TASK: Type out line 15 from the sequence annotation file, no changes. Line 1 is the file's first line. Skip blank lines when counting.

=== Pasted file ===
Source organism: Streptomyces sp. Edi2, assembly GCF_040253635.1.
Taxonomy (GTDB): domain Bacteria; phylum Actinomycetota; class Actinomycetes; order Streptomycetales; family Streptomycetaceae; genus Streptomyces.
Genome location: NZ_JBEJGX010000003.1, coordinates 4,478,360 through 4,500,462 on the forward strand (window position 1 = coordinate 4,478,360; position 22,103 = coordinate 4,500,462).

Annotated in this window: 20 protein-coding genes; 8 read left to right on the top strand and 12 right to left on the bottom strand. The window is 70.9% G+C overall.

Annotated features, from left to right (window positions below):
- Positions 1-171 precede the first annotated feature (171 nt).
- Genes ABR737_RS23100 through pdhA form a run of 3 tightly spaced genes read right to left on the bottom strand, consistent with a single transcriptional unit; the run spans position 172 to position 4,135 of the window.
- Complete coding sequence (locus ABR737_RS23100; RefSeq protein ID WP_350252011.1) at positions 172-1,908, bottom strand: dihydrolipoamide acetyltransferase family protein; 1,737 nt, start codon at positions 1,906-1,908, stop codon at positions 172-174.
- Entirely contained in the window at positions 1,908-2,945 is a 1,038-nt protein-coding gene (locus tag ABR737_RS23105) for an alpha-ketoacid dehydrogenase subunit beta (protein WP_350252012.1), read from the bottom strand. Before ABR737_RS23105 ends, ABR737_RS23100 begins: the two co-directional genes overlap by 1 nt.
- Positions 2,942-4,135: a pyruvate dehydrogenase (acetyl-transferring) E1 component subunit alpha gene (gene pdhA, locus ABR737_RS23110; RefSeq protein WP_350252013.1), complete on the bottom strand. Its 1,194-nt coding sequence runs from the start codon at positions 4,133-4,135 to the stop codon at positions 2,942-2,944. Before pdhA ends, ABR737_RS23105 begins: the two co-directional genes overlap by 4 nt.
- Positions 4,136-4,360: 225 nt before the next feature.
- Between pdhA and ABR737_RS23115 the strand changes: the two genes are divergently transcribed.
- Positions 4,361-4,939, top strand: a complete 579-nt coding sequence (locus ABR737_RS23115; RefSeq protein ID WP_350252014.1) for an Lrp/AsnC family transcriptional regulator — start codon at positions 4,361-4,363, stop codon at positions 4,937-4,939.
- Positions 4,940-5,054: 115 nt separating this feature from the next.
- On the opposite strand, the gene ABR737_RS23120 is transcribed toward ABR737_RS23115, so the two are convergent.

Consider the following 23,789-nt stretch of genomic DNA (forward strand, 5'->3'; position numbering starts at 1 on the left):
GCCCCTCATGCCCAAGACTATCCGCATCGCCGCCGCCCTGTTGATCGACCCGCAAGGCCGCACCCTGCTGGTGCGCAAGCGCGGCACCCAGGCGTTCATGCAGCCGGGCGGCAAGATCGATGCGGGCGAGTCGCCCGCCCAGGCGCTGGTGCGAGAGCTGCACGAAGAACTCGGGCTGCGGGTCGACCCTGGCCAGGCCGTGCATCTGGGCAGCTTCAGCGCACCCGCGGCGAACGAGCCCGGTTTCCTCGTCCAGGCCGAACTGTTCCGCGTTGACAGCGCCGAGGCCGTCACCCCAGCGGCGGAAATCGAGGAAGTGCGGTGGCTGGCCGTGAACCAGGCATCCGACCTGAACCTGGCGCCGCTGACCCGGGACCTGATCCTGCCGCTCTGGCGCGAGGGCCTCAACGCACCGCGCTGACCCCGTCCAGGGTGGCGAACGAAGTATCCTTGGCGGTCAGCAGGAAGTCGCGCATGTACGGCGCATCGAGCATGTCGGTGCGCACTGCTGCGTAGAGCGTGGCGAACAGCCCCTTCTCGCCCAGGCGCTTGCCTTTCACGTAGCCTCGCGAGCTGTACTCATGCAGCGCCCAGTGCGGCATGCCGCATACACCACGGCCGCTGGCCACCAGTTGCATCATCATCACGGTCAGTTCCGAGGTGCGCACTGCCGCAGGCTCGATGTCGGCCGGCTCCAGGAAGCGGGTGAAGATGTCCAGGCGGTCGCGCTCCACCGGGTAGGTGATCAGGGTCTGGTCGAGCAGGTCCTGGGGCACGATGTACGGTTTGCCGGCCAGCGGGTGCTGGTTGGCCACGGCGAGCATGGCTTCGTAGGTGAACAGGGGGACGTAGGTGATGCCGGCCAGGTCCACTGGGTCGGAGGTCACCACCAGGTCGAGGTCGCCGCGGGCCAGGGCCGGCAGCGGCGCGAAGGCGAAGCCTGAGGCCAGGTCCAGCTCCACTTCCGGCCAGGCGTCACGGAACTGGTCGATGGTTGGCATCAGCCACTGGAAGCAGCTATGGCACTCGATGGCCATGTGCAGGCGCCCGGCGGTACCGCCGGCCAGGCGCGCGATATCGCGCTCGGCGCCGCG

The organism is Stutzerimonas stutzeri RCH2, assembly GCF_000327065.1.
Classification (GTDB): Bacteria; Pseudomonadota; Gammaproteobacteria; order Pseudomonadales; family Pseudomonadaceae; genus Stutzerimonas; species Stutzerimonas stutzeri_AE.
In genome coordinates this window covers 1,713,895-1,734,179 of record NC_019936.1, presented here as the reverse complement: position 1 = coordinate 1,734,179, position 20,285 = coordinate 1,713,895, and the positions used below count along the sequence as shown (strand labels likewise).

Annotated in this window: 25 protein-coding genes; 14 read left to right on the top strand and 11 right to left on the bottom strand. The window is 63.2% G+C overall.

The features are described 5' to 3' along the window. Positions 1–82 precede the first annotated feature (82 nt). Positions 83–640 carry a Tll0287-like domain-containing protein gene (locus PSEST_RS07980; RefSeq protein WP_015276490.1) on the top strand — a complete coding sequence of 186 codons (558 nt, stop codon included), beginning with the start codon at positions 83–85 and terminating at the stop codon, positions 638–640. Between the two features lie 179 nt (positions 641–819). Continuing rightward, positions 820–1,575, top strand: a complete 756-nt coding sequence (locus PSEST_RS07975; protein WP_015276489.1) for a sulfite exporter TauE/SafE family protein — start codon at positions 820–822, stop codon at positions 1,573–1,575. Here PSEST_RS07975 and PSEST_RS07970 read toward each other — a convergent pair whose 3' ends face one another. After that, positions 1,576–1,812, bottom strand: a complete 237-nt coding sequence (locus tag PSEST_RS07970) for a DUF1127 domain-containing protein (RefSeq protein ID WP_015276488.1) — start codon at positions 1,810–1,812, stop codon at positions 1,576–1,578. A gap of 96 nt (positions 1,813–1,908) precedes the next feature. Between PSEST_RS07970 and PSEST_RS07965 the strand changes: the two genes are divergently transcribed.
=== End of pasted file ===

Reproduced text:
- On the opposite strand, the gene ABR737_RS23120 is transcribed toward ABR737_RS23115, so the two are convergent.